The 4-inch-by-4-inch prototype display that Peyghambarian, Tay and their colleagues created now comes only in red, but the researchers believe much larger displays in full color could be developed. They next will make 1-foot-by-1-foot displays, then 3-foot-by-3-foot displays.
"We use highly efficient, low-cost recording materials capable of very large sizes, which is very important for life-size, realistic 3-D displays," Peyghambarian said. "We can record complete scenes or objects within three minutes and can store them for three hours."
I never got the whole Guitar Hero, Rock Band and their fake guitars playing thingie, which require so much practice to master that you may as well use a real guitar to become as good as Satriani. That's why I love the idea of Guitar Rising, which can use any real electric guitar, from a Fender Telecaster to a Gibson Les Paul. The software teaches you how to play actual songs, tracking your accuracy much like Guitar Hero would do, as their demo video shows.
Rather than learn fake guitar, kids, play something that teaches you real guitar!
Now this sounds strange... yet space has a definite smell. Being creatures of an atmosphere, we can only smell space indirectly. Sort of like the way a pit viper smells by waving its tongue in the air and then pressing it to the roof of its mouth where sensors process the molecules that have been adsorbed onto the waggling appendage. I had the pleasure of operating the airlock for two of my crewmates while they went on several space walks. Each time, when I repressed the airlock, opened the hatch and welcomed two tired workers inside, a peculiar odor tickled my olfactory senses. At first I couldn't quite place it. It must have come from the air ducts that re-pressed the compartment. Then I noticed that this smell was on their suit, helmet, gloves, and tools. It was more pronounced on fabrics than on metal or plastic surfaces. It is hard to describe this smell; it is definitely not the olfactory equivalent to describing the palette sensations of some new food as "tastes like chicken." The best description I can come up with is metallic; a rather pleasant sweet metallic sensation. It reminded me of my college summers where I labored for many hours with an arc welding torch repairing heavy equipment for a small logging outfit. It reminded me of pleasant sweet smelling welding fumes. That is the smell of space.
Interesting... More by Don Pettit (photo).
Wool socks, skirts and silk ties may soon clean themselves of smells and stains in the sunshine, researchers in Australia and China suggest.
The secret is a nano particle coating, one already used to keep windows clear, that could lead to "self-cleaning" versions of wool and silk fabrics.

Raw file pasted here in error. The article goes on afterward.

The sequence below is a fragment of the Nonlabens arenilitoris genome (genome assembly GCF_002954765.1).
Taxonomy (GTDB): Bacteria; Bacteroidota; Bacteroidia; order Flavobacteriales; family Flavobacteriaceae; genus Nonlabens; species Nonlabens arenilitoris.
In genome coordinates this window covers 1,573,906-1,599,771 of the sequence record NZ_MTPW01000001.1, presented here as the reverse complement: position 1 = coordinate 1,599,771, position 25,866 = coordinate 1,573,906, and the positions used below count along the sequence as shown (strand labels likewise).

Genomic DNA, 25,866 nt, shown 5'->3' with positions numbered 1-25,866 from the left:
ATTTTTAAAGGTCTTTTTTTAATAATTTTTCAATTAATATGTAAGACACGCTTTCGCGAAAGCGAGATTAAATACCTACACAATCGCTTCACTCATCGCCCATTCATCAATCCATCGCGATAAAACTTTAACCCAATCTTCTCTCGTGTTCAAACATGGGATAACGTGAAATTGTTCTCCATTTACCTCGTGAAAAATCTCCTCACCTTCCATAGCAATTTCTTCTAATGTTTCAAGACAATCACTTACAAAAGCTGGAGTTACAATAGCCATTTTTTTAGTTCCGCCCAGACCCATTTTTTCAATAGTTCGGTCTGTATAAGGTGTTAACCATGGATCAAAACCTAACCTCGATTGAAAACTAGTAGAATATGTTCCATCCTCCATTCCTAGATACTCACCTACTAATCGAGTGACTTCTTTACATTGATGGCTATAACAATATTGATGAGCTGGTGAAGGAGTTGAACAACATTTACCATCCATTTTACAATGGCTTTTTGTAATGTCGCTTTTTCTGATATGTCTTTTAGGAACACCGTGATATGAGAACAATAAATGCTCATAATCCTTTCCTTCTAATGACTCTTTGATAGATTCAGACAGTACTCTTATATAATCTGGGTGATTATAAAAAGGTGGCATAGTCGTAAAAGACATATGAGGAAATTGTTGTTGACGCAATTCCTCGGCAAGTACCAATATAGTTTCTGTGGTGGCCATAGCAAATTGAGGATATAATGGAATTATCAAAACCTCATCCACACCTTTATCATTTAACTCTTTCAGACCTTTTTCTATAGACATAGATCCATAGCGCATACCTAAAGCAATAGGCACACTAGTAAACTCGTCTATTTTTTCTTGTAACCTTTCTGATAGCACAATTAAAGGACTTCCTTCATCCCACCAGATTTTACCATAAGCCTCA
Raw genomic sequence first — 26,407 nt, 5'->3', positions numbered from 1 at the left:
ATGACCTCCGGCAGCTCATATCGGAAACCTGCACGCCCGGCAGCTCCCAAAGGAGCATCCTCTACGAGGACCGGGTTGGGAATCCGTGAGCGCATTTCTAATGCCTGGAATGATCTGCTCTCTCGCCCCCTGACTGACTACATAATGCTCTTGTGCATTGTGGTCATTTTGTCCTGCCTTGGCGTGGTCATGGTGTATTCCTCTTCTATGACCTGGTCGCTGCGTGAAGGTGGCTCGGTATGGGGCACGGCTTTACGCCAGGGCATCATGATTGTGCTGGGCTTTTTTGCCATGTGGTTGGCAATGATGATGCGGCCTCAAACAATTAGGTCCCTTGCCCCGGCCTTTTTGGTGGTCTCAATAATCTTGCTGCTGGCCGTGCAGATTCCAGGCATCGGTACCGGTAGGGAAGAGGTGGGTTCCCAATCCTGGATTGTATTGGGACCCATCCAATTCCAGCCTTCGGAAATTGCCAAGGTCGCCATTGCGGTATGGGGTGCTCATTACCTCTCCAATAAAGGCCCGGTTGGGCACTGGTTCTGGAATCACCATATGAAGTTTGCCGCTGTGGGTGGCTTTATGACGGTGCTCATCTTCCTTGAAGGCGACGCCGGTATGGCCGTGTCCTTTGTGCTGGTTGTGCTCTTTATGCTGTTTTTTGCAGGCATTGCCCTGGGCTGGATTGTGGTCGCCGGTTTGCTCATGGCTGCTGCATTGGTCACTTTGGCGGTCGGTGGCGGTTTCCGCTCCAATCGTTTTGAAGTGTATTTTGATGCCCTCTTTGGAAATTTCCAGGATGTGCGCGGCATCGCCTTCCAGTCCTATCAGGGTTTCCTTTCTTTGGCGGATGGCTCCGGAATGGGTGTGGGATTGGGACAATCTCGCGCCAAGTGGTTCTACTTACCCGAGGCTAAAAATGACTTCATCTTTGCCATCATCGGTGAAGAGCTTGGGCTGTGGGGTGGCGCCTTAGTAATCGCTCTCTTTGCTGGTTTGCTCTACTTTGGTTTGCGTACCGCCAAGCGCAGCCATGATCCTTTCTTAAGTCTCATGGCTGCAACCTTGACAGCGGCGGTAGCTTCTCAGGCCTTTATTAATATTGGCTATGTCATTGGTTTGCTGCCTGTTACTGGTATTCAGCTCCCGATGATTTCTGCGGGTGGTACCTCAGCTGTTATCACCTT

Wool and silk, which are composed of natural proteins called keratins, are among the most prized and widely used fabrics in the clothing industry. However, they are difficult to keep clean and are easily damaged by conventional cleaning agents.
"The self-cleaning technology in our work uses titanium dioxide photocatalyst that when triggered by light, it decomposes dirt, stains, harmful microorganisms and so on," says Dr Daoud.
At just 2ft 9in, Indian muscleman Aditya 'Romeo' Dev is the world's smallest bodybuilder.
Pint-sized Romeo is well-known in his hometown of Phagwara, India - for his ability to lift 1.5kg dumbbells - despite his overall 9kg body weight.
Saturday, February 09, 2008
It may look insane, but the guy at the picture is not a Photoshoped silhouette placed over a fake landscape. He's swimming at the Devil’s Pool, a natural rock pool at the very top of the Victoria Falls, at Zimbabwe, with a height of about 100 metres.
The Victoria Falls is a waterfall situated in southern Africa between the countries of Zambia and Zimbabwe. From September to December, due to low water levels, it is possible to swim at the edge of the falls in a naturally formed safe pool, accessed via Livingstone Island.
More pics and vids.
Wednesday, February 06, 2008
THE HAGUE, Netherlands - Maharishi Mahesh Yogi, a guru to the Beatles who introduced the West to transcendental meditation, died Tuesday at his home in the Dutch town of Vlodrop, a spokesman said. He was thought to be 91 years old.
"He died peacefully at about 7 p.m.," said Bob Roth, a spokesman for the Transcendental Meditation movement that Maharishi founded. He said his death appeared to be due to "natural causes, his age."
Once dismissed as hippie mysticism, the Hindu practice of mind control known as transcendental meditation gradually gained medical respectability.
He began teaching TM in 1955 and brought the technique to the United States in 1959. But the movement really took off after the Beatles attended one of his lectures in 1967.
Maharishi retreated last month into silence at his home on the grounds of a former Franciscan monastery, saying he wanted to dedicate his remaining days to studying the ancient Indian texts that underpin his movement.
"He had been saying he had done what he set out to do," Roth said late Tuesday.